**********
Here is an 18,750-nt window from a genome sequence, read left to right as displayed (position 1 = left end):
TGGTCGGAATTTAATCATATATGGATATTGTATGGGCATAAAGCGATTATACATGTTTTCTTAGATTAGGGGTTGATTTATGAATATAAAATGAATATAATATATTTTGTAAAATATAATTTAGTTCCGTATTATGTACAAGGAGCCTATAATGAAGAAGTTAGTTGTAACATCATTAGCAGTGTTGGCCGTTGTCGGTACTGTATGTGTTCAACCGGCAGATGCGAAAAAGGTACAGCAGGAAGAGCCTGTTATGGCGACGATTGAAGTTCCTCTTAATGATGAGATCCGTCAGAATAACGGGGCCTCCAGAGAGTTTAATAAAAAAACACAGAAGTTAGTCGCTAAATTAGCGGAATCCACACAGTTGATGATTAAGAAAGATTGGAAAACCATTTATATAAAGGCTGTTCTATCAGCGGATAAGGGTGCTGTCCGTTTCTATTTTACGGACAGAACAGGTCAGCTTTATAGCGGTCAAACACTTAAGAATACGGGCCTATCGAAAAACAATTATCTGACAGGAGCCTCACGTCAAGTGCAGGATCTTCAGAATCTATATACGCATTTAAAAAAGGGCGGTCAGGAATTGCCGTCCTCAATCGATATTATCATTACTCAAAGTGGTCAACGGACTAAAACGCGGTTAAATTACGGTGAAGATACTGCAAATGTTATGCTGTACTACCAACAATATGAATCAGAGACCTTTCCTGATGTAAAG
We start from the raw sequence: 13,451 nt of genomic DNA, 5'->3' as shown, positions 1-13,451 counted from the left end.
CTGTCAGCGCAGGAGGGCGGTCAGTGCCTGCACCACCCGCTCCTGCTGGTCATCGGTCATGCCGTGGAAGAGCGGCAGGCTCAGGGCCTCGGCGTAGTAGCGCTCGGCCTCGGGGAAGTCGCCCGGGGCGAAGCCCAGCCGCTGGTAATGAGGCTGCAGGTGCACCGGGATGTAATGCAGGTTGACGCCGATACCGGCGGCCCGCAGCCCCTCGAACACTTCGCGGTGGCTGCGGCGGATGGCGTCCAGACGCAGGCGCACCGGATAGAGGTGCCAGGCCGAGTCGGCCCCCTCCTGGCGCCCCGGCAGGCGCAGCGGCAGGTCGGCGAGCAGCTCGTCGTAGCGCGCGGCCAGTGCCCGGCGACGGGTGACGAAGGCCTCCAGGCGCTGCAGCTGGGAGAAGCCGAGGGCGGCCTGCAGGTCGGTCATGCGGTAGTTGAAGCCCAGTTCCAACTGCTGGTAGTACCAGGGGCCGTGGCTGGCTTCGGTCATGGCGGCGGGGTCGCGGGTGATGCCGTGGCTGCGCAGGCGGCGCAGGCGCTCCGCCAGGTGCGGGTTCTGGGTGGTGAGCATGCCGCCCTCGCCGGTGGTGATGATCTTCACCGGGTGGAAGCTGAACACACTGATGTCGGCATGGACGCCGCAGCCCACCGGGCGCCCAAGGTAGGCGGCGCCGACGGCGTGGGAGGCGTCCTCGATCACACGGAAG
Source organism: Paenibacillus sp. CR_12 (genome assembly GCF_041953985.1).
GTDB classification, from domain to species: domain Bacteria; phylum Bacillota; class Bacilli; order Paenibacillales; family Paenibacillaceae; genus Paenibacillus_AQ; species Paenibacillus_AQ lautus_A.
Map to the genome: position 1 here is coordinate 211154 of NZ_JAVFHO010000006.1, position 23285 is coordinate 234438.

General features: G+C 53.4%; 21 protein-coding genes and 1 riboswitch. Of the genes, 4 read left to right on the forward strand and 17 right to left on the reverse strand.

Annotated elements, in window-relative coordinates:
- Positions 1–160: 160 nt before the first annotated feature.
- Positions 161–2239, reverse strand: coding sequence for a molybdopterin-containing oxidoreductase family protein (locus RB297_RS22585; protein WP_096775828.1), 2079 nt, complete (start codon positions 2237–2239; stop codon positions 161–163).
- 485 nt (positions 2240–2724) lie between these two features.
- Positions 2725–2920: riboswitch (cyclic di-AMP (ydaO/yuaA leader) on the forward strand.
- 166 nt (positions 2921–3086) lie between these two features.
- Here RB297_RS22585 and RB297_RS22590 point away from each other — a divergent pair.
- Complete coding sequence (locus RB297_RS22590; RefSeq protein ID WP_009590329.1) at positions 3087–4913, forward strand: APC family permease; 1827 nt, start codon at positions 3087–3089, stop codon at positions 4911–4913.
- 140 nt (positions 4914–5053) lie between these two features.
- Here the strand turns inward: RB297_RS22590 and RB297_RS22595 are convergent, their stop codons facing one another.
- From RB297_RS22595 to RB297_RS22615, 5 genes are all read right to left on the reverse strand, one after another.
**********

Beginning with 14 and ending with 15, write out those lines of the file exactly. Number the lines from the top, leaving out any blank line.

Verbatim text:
- 166 nt (positions 2921–3086) lie between these two features.
- Here RB297_RS22585 and RB297_RS22590 point away from each other — a divergent pair.